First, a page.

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WSP 318 — The Conscience of Hollywood: Great Social Protest Films from the 1930s

Quarter: Fall
Day(s): Friday - Sunday
Course Format: On-campus course
Duration: 3 days
Date(s): Oct 6—Oct 8
Time: See below
Drop Deadline: Sep 29
Unit: 1
Tuition: $325
Instructor(s): Elliot Lavine
Status: Open
Please Note: Full schedule: Friday, October 6, 6:00 – 9:00 pm; Saturday and Sunday, October 7 and October 8, 10:00 am – 5:00 pm
Fall
On-campus course
Friday - Sunday
See below
Date(s)
Oct 6—Oct 8
3 days
Drop By
Sep 29
1 Unit
Fees
$325
Instructor(s):
Elliot Lavine
Open
Please Note: Full schedule: Friday, October 6, 6:00 – 9:00 pm; Saturday and Sunday, October 7 and October 8, 10:00 am – 5:00 pm
America in the 21st century bears a remarkable resemblance to the America of the 1930s. Then, as now, the nation found itself politically, ethnically, and economically divided and seething with anger, embittered that the political and economic systems were benefiting the few, not the many. Hollywood in the 1930s was quick to respond to the social injustices it perceived with hard-hitting entertainments designed to ignite the passions and fuel the hopes of American moviegoers. Leading the way in this exciting new direction was Warner Bros., a studio that would become identified with a sensational new kind of cinematic movement: the social protest film.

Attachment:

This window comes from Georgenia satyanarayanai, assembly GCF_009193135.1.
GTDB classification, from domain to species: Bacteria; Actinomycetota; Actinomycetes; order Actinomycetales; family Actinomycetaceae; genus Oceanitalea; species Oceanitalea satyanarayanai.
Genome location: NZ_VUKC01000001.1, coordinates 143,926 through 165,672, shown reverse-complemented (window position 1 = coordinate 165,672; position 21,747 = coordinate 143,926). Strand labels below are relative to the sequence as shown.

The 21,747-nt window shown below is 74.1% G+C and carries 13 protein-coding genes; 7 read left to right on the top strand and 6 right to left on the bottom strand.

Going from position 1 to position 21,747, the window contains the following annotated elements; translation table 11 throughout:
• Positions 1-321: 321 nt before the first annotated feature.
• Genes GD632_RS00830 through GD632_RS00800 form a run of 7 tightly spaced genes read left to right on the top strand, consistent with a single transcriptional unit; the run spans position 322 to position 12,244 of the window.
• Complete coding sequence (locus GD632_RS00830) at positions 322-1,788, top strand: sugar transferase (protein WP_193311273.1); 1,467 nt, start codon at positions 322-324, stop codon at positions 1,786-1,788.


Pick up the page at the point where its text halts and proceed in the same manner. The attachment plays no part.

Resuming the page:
Whether dealing with outright societal problems or merely human dramas reflecting the conditions facing everyday people, Warner Bros., more than any other Hollywood studio, understood what made America tick. With deft precision, its films took careful aim at the dilemmas that faced our embattled nation. This workshop will be an immersion into the world of socially conscious cinema through the viewing and discussion of six amazing films, produced by Warner Bros. between 1932 and 1937. The films to be watched include Heroes for Sale (1933), Wild Boys of the Road (1933), They Won’t Forget (1937), Black Legion (1937), I Am a Fugitive from a Chain Gang (1932), and Marked Woman (1937). These thought-provoking films helped heal a fractured country, providing audiences with renewed hope for a better way of life.

Elliot Lavine, Film Programmer

Elliot Lavine has been programming films since 1990, including his annual film noir festival, “I Wake Up Dreaming.” In 2010, he received the Marlon Riggs Award from the San Francisco Film Critics Circle for his revival of rare archival titles and his role in the renewed popularity of film noir.

Textbooks for this course:

There are no required textbooks; however, some fee-based online readings may be assigned.